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The Syncros Matchbox Coupe Cage HP2.0 with integrated multi-tool and high-pressure mini pump is all decent quality and generally nice to use.
The cage itself is a shapely, contemporary looking top-entry design made from a glass fibre/nylon composite.
The composite ratio seems to achieve the right balance between security and easy release. Gun-slinger quick draws have been the norm with standard-ish 650 and 750ml bottles, though I had wondered if the recessed tool would frustrate this.
I'm also pleased to report it's been a welcoming and reliable host to the Relaj Shape bottle.
So far, so good.
Thanks to a blend of good engineering and high quality materials, the multi-tool won me over pretty quickly. It slots directly into the cage's spine, bottom first: a very secure arrangement, although it takes a few practice runs before becoming intuitive.
The 10 bits are made from heat treated, nickel plated steel. You get three Torx (T10, T20 and T25) catering for disc brakes and becoming increasingly common on other components such as chainring bolts. I was also pleased to find Phillips and flat-bladed screwdrivers among the line-up.
The hex key selection of 2, 2.5, 3, 4 and 5mm will cater for most scenarios, though there are still a few of us with bikes using 6 and 8mm fasteners.
Although the bits are relatively modest in stature, they're relatively nimble, which makes nipping up mudguard and other small, awkwardly located fasteners reasonably easy.
The resin frame sits comfortably in the palm, doesn't feel whippy under load, and provides some welcome torque when tackling stem and seatpost fasteners.
The bit quality and length has also made short work of some weathered Time and SPD cleat bolts. I've defaulted to T25 Torx for these as they're prone to rounding, and the same for mudguard stays, carriers and bottle boss screws – particularly those beneath the down tube.
It's good practice to wipe tools down after use or regularly during the wetter months to prevent them tainting or, worse, damaging fasteners. Here, the location offers reasonable shelter from rain and spray – especially if your bike sports full-length mudguards.
Salty, dung-strewn lanes have imparted a slimy film on ours, which I deliberately left for a week before giving the bike a cold-water rinse and warm sudsy bucket clean. There was no hint of freckling then, or when neglected for several weeks afterwards.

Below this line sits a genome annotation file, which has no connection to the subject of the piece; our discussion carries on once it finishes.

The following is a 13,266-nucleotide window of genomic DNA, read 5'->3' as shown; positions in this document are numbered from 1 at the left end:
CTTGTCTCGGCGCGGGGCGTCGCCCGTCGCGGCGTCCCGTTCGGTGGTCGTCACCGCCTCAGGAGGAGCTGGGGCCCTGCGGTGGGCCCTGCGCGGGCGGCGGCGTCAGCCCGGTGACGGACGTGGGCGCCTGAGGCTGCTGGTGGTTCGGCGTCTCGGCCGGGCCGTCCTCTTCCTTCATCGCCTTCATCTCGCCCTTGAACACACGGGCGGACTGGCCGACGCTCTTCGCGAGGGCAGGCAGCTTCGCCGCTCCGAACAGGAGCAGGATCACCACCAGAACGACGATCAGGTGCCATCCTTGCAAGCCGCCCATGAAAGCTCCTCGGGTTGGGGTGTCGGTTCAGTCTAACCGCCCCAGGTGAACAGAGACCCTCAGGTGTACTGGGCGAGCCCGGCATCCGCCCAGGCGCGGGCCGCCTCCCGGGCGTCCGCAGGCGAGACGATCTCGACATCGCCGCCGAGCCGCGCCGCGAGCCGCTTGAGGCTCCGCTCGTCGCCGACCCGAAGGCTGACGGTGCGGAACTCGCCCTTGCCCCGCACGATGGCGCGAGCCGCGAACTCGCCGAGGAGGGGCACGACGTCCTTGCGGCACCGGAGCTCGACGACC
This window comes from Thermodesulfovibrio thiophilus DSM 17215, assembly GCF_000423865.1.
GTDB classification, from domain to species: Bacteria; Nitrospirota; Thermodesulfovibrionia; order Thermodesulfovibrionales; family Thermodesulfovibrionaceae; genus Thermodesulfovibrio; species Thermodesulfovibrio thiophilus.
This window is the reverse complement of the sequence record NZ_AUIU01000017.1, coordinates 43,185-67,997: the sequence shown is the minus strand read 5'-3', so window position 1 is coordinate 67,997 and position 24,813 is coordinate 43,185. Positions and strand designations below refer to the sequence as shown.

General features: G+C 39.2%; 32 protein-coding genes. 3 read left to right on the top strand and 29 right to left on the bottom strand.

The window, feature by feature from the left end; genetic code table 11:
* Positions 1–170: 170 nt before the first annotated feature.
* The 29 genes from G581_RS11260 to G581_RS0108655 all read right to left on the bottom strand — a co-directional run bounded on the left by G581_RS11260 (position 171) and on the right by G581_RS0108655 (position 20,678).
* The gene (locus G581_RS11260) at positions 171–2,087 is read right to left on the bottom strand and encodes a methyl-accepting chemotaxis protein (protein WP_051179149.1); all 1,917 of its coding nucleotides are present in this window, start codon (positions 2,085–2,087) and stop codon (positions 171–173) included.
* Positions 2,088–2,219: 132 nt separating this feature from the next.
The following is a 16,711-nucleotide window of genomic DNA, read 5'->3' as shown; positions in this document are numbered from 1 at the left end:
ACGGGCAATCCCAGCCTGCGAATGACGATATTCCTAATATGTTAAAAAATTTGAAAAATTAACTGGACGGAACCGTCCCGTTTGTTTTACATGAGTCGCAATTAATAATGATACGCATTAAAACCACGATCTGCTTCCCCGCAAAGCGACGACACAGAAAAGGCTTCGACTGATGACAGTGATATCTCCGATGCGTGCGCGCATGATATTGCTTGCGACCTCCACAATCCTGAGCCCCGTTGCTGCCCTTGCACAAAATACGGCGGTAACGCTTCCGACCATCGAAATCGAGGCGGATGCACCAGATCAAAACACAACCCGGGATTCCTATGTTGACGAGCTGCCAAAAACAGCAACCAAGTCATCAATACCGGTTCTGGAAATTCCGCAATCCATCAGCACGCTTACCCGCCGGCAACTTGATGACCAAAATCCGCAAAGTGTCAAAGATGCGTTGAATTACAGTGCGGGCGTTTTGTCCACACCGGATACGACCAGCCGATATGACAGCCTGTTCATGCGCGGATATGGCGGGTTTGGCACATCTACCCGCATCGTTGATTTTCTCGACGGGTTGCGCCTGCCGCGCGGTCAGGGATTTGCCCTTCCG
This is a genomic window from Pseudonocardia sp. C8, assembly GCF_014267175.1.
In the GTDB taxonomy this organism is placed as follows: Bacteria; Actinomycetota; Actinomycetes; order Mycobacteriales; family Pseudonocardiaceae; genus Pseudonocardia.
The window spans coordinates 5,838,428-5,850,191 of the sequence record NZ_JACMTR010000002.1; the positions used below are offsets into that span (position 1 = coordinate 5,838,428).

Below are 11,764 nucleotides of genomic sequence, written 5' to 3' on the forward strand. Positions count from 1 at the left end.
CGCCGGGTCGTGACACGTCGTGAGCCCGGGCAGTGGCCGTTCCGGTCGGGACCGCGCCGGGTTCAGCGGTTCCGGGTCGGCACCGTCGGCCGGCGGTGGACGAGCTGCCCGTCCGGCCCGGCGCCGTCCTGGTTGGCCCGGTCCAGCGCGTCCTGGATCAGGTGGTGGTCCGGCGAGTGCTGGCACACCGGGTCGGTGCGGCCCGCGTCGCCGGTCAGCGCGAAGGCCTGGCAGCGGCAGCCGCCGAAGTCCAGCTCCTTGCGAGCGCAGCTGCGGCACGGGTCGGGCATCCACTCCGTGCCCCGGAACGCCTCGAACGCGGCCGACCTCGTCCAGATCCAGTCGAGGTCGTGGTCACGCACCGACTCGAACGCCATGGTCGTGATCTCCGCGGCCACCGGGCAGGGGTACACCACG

Finally, we have the high-pressure mini pump, which continues the refined and well-engineered narrative. It has an anodised aluminium alloy barrel and a Presta head, with a flexible hose to avoid shearing off willowy valves when ramming in the pressure.
According to the packaging, it'll deliver a bicep-busting 130psi (9bar).
With gravel and road riding generally moving towards 28/30mm and beyond (my winter trainer runs 700x35, sometimes 38mm), I thought I'd start with a 30mm Vee Tire Rolldiac. Three minutes and 230 strokes later, I was somewhat disappointed to discover I'd only delivered 30psi.
My digital SKS gauge doesn't lie! Another 7 minutes and 700 strokes later, with the lactic acid starting to burn and the pump's piston almost locking out, we reached 90psi, 5 above the minimum recommended and more than enough to roll home on.
Another 5 minutes and 550 strokes delivered 100psi, and with Herculean effort I managed 128psi, 2 below that claimed but near enough.
Much more than 100psi is a bit lofty for a big section tyre in any case, and predictably, narrower sections were a bit swifter: 370 strokes (nigh-on 4 minutes) to raise a 700x25 from flaccid to 115psi (maximum), and while resistance was becoming more pronounced, it didn't feel as if it was on the cusp of locking out.
Even at higher pressures the piston's action is really smooth and hasn't required the frantic, red face-inducing push-pull technique.
The handle also fits nicely in the palm and though not obviously grippy, is both tactile and relatively comfortable to use.
The head is protected from wet, mucky stuff by a sturdy composite valve cap, which seems hardier than the usual rubbery types that tend to perish over time.
As well as slotting into its bracket neatly, the pump has a rubbery strap that binds everything snug, preventing annoying vibration or the head striking the frame, woodpecker fashion.